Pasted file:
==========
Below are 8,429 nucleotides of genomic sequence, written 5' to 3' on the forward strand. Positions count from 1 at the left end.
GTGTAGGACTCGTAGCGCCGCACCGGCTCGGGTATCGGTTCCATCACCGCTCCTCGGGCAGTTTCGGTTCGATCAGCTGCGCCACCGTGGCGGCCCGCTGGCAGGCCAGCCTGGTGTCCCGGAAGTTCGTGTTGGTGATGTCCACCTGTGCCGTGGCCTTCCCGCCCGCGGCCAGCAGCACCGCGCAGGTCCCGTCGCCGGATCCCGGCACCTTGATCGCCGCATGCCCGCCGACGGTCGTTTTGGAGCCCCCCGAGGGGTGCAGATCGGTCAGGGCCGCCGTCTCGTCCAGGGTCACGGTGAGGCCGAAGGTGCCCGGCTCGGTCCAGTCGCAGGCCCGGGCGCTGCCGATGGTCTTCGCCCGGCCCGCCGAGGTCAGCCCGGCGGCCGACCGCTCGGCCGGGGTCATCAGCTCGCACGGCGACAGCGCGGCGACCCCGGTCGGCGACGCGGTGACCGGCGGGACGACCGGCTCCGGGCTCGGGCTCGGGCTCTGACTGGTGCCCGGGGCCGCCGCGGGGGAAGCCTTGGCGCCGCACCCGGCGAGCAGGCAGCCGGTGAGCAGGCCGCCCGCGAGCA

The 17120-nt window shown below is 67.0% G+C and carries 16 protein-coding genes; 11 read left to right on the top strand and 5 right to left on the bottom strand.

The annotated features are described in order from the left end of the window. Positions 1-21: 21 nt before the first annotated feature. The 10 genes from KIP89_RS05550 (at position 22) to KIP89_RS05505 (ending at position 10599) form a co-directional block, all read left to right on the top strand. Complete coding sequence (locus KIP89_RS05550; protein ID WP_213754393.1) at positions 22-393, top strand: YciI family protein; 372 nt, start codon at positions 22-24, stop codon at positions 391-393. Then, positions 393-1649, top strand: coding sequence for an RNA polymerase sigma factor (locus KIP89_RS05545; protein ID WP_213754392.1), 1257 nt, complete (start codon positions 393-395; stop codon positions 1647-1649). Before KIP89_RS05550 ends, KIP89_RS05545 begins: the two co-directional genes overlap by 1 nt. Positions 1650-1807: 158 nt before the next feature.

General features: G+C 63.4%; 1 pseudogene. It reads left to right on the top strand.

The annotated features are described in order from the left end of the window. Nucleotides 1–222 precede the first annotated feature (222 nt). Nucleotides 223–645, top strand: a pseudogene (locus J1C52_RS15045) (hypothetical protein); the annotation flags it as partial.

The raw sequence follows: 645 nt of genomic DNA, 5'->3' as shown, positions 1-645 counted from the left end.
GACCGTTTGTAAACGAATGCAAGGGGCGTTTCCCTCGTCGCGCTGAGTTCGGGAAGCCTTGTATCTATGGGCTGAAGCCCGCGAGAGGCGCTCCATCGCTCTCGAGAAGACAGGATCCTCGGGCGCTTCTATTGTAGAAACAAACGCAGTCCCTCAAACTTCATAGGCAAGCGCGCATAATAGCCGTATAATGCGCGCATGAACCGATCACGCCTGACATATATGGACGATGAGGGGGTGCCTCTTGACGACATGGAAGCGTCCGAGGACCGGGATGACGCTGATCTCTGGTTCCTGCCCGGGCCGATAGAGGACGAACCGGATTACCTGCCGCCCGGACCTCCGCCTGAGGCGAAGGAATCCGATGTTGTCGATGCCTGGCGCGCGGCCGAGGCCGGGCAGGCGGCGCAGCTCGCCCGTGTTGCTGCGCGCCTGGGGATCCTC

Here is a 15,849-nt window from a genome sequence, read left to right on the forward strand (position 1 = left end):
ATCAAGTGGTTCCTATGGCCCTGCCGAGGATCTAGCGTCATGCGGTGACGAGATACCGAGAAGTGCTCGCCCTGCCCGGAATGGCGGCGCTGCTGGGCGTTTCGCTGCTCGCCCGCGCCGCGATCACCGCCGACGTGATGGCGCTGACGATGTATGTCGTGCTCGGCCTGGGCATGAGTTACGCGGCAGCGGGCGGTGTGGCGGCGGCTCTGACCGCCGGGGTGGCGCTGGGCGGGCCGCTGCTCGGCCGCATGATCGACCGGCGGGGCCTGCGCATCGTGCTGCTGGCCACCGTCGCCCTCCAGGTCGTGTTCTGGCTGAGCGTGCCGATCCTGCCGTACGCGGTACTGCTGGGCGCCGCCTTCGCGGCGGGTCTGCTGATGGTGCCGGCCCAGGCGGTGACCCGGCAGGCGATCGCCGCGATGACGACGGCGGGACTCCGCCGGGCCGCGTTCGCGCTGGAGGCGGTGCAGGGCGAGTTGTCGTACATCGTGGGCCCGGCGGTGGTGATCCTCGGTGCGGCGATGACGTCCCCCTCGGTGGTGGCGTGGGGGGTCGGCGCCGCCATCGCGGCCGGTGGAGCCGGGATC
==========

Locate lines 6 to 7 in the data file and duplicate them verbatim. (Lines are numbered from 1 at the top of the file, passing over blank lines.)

The annotated features are described in order from the left end of the window. Nucleotides 1–222 precede the first annotated feature (222 nt). Nucleotides 223–645, top strand: a pseudogene (locus J1C52_RS15045) (hypothetical protein); the annotation flags it as partial.

The raw sequence follows: 645 nt of genomic DNA, 5'->3' as shown, positions 1-645 counted from the left end.